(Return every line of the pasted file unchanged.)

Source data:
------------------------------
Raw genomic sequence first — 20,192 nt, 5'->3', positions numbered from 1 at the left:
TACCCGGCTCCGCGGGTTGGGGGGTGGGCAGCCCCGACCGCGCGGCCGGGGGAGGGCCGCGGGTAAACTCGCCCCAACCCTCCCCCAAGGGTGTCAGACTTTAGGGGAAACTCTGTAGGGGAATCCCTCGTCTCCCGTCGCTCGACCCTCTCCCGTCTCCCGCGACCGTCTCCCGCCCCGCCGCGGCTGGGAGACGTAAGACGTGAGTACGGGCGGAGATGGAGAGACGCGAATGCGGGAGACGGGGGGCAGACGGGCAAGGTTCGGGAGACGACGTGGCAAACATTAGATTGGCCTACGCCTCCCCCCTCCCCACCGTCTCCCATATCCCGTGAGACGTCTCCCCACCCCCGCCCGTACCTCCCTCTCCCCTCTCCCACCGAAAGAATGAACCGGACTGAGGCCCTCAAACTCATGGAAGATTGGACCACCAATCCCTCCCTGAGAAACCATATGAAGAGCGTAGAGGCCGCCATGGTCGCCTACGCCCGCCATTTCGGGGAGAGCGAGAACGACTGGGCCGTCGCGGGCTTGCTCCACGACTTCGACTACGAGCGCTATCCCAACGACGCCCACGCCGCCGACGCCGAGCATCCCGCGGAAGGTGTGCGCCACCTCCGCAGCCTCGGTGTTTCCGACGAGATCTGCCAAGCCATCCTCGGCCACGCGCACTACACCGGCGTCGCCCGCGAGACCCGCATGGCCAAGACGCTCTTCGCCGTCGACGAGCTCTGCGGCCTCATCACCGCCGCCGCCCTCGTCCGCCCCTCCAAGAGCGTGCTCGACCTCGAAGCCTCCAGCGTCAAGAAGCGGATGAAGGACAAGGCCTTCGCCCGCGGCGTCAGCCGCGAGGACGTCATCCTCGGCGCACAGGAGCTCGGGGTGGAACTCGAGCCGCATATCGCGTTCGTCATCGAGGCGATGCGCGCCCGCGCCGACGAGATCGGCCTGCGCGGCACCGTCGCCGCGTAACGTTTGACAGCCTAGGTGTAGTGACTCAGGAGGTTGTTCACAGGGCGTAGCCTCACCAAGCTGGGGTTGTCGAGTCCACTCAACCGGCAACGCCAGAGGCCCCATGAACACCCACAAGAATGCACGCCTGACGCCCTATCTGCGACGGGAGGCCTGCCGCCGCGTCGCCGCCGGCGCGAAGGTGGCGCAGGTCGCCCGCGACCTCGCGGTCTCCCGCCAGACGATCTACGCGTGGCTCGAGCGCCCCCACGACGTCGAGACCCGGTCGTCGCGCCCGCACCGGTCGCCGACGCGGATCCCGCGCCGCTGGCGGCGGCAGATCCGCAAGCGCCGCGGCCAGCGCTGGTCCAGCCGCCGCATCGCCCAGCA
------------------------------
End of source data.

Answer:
Raw genomic sequence first — 20,192 nt, 5'->3', positions numbered from 1 at the left:
TACCCGGCTCCGCGGGTTGGGGGGTGGGCAGCCCCGACCGCGCGGCCGGGGGAGGGCCGCGGGTAAACTCGCCCCAACCCTCCCCCAAGGGTGTCAGACTTTAGGGGAAACTCTGTAGGGGAATCCCTCGTCTCCCGTCGCTCGACCCTCTCCCGTCTCCCGCGACCGTCTCCCGCCCCGCCGCGGCTGGGAGACGTAAGACGTGAGTACGGGCGGAGATGGAGAGACGCGAATGCGGGAGACGGGGGGCAGACGGGCAAGGTTCGGGAGACGACGTGGCAAACATTAGATTGGCCTACGCCTCCCCCCTCCCCACCGTCTCCCATATCCCGTGAGACGTCTCCCCACCCCCGCCCGTACCTCCCTCTCCCCTCTCCCACCGAAAGAATGAACCGGACTGAGGCCCTCAAACTCATGGAAGATTGGACCACCAATCCCTCCCTGAGAAACCATATGAAGAGCGTAGAGGCCGCCATGGTCGCCTACGCCCGCCATTTCGGGGAGAGCGAGAACGACTGGGCCGTCGCGGGCTTGCTCCACGACTTCGACTACGAGCGCTATCCCAACGACGCCCACGCCGCCGACGCCGAGCATCCCGCGGAAGGTGTGCGCCACCTCCGCAGCCTCGGTGTTTCCGACGAGATCTGCCAAGCCATCCTCGGCCACGCGCACTACACCGGCGTCGCCCGCGAGACCCGCATGGCCAAGACGCTCTTCGCCGTCGACGAGCTCTGCGGCCTCATCACCGCCGCCGCCCTCGTCCGCCCCTCCAAGAGCGTGCTCGACCTCGAAGCCTCCAGCGTCAAGAAGCGGATGAAGGACAAGGCCTTCGCCCGCGGCGTCAGCCGCGAGGACGTCATCCTCGGCGCACAGGAGCTCGGGGTGGAACTCGAGCCGCATATCGCGTTCGTCATCGAGGCGATGCGCGCCCGCGCCGACGAGATCGGCCTGCGCGGCACCGTCGCCGCGTAACGTTTGACAGCCTAGGTGTAGTGACTCAGGAGGTTGTTCACAGGGCGTAGCCTCACCAAGCTGGGGTTGTCGAGTCCACTCAACCGGCAACGCCAGAGGCCCCATGAACACCCACAAGAATGCACGCCTGACGCCCTATCTGCGACGGGAGGCCTGCCGCCGCGTCGCCGCCGGCGCGAAGGTGGCGCAGGTCGCCCGCGACCTCGCGGTCTCCCGCCAGACGATCTACGCGTGGCTCGAGCGCCCCCACGACGTCGAGACCCGGTCGTCGCGCCCGCACCGGTCGCCGACGCGGATCCCGCGCCGCTGGCGGCGGCAGATCCGCAAGCGCCGCGGCCAGCGCTGGTCCAGCCGCCGCATCGCCCAGCA